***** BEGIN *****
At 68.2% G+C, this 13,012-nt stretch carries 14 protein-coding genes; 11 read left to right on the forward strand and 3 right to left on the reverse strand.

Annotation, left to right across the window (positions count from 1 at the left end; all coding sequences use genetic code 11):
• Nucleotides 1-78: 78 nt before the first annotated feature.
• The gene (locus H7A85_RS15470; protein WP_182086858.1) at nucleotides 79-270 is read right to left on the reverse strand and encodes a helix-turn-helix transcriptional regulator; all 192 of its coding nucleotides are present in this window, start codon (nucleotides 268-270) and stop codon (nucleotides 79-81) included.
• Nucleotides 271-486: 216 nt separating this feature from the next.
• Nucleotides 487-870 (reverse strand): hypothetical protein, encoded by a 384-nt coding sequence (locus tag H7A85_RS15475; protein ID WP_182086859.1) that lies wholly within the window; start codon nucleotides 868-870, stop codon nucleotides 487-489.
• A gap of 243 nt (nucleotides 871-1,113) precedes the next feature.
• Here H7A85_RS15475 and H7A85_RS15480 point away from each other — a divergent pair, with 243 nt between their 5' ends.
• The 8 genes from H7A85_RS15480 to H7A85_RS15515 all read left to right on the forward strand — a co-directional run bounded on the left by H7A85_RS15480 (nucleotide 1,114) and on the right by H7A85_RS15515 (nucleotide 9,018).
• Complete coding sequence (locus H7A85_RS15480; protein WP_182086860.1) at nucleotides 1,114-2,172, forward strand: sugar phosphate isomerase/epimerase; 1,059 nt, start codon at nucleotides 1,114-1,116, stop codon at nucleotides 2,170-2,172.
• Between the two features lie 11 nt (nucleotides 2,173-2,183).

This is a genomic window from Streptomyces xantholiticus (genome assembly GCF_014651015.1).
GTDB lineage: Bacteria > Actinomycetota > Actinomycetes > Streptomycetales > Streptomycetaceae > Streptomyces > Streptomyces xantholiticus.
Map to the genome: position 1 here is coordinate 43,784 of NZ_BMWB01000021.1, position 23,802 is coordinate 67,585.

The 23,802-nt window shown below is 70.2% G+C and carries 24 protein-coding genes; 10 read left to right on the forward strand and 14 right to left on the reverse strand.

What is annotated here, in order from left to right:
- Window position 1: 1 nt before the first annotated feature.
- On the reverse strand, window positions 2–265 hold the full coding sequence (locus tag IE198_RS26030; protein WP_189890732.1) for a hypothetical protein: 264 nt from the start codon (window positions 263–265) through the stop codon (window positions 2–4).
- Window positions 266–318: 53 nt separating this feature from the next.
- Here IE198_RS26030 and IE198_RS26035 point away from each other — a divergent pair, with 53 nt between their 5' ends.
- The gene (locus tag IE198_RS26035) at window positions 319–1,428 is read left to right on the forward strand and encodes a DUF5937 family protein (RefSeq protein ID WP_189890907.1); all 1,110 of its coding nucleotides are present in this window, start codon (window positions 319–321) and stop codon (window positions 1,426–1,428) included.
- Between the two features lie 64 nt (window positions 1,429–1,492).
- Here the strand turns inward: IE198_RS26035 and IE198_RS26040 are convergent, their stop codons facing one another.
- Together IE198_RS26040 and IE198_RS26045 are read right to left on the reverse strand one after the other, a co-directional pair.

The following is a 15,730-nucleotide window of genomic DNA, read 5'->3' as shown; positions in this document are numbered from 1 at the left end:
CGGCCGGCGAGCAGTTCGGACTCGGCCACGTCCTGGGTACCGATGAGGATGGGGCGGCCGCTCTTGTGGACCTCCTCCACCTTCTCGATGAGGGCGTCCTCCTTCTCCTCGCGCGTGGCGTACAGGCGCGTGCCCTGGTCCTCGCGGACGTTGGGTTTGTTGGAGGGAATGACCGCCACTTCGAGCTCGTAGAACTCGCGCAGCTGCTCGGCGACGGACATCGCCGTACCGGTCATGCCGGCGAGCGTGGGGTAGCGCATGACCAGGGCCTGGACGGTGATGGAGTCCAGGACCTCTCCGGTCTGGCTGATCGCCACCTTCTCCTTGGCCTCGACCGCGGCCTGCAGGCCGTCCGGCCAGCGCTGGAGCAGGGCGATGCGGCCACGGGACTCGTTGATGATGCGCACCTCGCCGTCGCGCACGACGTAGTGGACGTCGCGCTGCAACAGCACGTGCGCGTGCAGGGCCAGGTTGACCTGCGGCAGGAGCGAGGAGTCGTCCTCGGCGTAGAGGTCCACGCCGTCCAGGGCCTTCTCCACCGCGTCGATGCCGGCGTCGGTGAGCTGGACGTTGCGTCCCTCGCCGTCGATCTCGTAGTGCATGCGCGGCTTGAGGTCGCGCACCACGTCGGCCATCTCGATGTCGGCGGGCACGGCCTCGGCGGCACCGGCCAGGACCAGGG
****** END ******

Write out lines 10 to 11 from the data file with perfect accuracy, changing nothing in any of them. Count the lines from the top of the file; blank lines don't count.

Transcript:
• Complete coding sequence (locus H7A85_RS15480; protein WP_182086860.1) at nucleotides 1,114-2,172, forward strand: sugar phosphate isomerase/epimerase; 1,059 nt, start codon at nucleotides 1,114-1,116, stop codon at nucleotides 2,170-2,172.
• Between the two features lie 11 nt (nucleotides 2,173-2,183).